The apparatus of FIGS. 8-10, or the apparatus of FIGS. 11-12 may be effectively placed in the sun, without any insulation material thereon. The casing is of high heat conductivity, such as steel, and because of its great and immense area, an enormous amount of heat will be applied thereto from the sun. This will raise the temperature of the air therein to a very high degree, in many cases as high as 125° F.-135° F. This results in an immense heating of the air in the vacuum chamber and expulsion of a great portion of the air, and corresponding rarefaction of the remaining air in the vacuum chamber upon cooling.
Air expands at the rate of about 1/3 or more per 100° C. rise in temperature, and as a specific example, arbitrarily selected as to quantities, assume the weight produces a volumetric displacement of 30 m3 in its movement in the housing, a vacuum chamber of about 90 m3, upon production of a partial vacuum therein by heating the air 100° C. rise, will effect raising the weight its full range. The power plant or apparatus of FIGS. 8-13 involves the production of the vacuum by mechanically withdrawing air from the vacuum chamber of reservoir, as contrasted to that of FIGS. 1-7 in which the vacuum is produced by varying the temperature of the air, but in either case the same value of vacuum produced will effect raising the weight the same amount.
The foregoing includes the utilization of a vacuum, or reduced pressure body of air, in conJunction with the atmosphere, wherein the atmosphere itself is utilized for raising the weight. As set out hereinabove, the inventive concept includes the generic arrangement of utilizing a body of air, that instead of being a vacuum, is of a pressure greater than atmospheric pressure. and that pressurized air is utilized for lifting the weight, against the atmosphere. Such an arrangement is illustrated in FIGS. 14-16. FIG. 14 shows a main chamber 206 which may be a cavern in the ground, indicated at 208, similarly to the cavern 194, and in this case also such a chamber of great dimensions will of course be a great advantage. The chamber has closable openings 210, 212, for enabling the relatively cold natural air currents to flow through the chamber.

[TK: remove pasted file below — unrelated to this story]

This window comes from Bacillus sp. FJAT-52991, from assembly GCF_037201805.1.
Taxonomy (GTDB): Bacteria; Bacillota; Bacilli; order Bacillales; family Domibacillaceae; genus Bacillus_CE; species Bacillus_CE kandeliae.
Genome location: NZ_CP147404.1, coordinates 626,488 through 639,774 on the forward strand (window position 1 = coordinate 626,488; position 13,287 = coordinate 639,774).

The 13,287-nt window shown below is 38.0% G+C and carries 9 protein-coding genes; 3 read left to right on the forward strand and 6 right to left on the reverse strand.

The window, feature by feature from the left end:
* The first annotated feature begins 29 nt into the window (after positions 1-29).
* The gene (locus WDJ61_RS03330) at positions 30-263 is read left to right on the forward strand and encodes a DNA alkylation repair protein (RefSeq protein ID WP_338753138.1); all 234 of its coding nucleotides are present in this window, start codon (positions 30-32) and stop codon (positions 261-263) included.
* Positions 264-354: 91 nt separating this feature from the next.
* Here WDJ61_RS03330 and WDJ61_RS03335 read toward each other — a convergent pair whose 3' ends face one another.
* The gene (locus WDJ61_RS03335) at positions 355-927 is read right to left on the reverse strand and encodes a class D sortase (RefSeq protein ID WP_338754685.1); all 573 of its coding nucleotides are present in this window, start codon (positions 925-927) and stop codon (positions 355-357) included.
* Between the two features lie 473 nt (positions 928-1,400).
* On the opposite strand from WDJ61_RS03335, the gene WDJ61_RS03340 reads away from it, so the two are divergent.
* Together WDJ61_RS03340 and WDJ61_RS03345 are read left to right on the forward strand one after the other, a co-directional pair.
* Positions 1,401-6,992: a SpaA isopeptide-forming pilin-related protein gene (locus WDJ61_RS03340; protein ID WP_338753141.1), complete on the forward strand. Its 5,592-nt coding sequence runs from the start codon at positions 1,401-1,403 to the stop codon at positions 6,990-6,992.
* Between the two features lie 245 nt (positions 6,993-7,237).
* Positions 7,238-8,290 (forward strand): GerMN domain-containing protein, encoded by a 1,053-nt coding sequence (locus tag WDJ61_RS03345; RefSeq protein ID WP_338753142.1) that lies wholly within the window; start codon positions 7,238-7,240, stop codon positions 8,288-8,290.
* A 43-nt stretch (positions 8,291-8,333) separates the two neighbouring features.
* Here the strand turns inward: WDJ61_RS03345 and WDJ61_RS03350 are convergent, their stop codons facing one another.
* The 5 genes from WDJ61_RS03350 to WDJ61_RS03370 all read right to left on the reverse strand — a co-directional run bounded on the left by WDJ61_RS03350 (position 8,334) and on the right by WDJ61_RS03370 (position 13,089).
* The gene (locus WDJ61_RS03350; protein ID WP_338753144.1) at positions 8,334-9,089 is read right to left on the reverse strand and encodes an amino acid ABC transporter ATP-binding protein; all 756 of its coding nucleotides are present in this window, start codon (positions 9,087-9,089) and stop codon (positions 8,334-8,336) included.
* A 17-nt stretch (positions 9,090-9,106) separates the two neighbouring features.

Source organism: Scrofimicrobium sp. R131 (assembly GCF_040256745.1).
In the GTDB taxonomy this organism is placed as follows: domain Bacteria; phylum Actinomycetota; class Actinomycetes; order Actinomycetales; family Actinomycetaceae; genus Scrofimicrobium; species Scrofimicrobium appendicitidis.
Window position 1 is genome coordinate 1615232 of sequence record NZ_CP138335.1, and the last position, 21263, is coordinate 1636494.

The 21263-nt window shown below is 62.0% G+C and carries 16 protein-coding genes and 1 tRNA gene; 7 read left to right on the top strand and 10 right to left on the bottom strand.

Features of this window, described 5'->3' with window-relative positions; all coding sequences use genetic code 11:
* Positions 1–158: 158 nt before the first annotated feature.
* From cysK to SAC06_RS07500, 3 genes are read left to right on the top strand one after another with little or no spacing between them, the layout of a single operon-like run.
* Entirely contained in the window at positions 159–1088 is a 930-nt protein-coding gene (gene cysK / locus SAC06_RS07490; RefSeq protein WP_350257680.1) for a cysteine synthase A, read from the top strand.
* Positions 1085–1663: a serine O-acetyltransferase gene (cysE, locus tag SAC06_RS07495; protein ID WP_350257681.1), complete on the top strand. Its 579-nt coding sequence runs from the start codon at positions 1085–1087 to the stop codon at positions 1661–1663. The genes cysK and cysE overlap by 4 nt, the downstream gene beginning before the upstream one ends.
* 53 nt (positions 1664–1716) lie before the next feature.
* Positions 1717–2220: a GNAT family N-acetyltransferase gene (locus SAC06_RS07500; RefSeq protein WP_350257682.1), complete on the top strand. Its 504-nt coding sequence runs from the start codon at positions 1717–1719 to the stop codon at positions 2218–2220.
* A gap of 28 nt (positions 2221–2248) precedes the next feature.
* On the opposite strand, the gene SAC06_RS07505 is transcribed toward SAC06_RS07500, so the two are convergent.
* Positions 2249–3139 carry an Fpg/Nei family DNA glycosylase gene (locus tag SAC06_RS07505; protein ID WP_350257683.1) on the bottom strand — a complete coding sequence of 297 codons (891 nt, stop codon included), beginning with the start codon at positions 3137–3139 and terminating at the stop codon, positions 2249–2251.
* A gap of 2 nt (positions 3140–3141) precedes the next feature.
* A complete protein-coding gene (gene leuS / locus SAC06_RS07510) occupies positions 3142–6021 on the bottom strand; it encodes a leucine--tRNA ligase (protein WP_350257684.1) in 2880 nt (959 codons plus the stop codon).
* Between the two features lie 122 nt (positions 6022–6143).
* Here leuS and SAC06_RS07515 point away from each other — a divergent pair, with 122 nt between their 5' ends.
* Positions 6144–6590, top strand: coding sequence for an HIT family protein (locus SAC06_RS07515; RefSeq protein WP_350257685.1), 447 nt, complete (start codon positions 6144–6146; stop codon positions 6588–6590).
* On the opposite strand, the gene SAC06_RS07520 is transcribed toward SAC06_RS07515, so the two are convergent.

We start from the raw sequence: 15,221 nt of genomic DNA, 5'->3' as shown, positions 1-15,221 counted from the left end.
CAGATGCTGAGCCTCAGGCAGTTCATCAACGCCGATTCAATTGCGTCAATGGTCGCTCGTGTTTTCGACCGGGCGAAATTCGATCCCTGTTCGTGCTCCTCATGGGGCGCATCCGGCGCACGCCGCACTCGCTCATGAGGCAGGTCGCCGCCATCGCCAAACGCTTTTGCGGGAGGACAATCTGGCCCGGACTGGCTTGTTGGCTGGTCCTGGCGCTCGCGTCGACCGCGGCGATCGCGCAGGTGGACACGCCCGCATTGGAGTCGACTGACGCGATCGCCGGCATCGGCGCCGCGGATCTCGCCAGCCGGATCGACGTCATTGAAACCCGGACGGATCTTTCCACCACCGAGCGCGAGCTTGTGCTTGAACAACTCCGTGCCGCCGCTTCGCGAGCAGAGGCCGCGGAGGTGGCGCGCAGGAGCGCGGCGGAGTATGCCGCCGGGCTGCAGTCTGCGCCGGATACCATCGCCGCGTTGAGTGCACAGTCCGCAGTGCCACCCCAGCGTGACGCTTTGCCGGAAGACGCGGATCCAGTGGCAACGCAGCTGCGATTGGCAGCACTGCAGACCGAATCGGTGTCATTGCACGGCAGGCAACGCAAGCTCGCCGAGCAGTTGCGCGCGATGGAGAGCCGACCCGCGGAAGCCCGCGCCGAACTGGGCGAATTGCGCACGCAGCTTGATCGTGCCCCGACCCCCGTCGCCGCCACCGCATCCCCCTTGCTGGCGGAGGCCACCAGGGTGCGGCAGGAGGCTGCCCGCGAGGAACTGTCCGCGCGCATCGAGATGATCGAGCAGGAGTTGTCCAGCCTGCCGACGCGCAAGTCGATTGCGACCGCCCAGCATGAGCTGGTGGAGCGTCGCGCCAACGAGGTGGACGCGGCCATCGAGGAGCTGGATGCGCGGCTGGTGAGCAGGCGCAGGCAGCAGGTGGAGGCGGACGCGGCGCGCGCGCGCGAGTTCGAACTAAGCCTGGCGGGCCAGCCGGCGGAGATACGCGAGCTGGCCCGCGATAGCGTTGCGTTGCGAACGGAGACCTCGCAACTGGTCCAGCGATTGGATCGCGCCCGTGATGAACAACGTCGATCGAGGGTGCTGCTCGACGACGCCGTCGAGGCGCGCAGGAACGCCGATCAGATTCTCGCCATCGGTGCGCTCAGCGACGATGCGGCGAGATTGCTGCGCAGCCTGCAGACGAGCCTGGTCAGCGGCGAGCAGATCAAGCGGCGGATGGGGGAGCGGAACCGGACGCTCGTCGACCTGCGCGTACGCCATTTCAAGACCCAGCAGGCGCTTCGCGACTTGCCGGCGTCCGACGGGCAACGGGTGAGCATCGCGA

Operably associated with the main chamber are individual power plant units 214, which may be of any desired number, two such being shown here. Each includes an individual shell or cylinder 216 in which is a weight 218, similar to the corresponding components 166, 168, of FIGS. 8-10.
Each power plant unit 214 is closed at the top and bottom ends, and each has communication with the cavern or main chamber 206, through passages 220, 222, at top and bottom respectively, above the uppermost position of the weight, and below the lowermost position, as indicated. Each shell 216 has an upper closable opening 224, above the uppermost position of the weight, and a closable opening 226, below the lowermost position of the weight. Air currents may pass in each of both directions through the passages 220, 222, as indicated by the arrows 228, and through the openings 224, 226, as indicated by the arrows 230. The air currents will be referred to hereinbelow.
In the present form of the apparatus, in FIGS. 14-16, the air in the main chamber or cavern 206 is heated rather than cooled. FIG. 15 shows an arrangement for heating the air by solar heating, including a heat transfer unit or component 232, of known kind, having an upper portion 232a subject to the sun's rays as indicated at 234. The unit includes a lower portion 232b extending down into the interior of the cavern or the main chamber for transferring the heat generated in the upper portion, to the air in the chamber.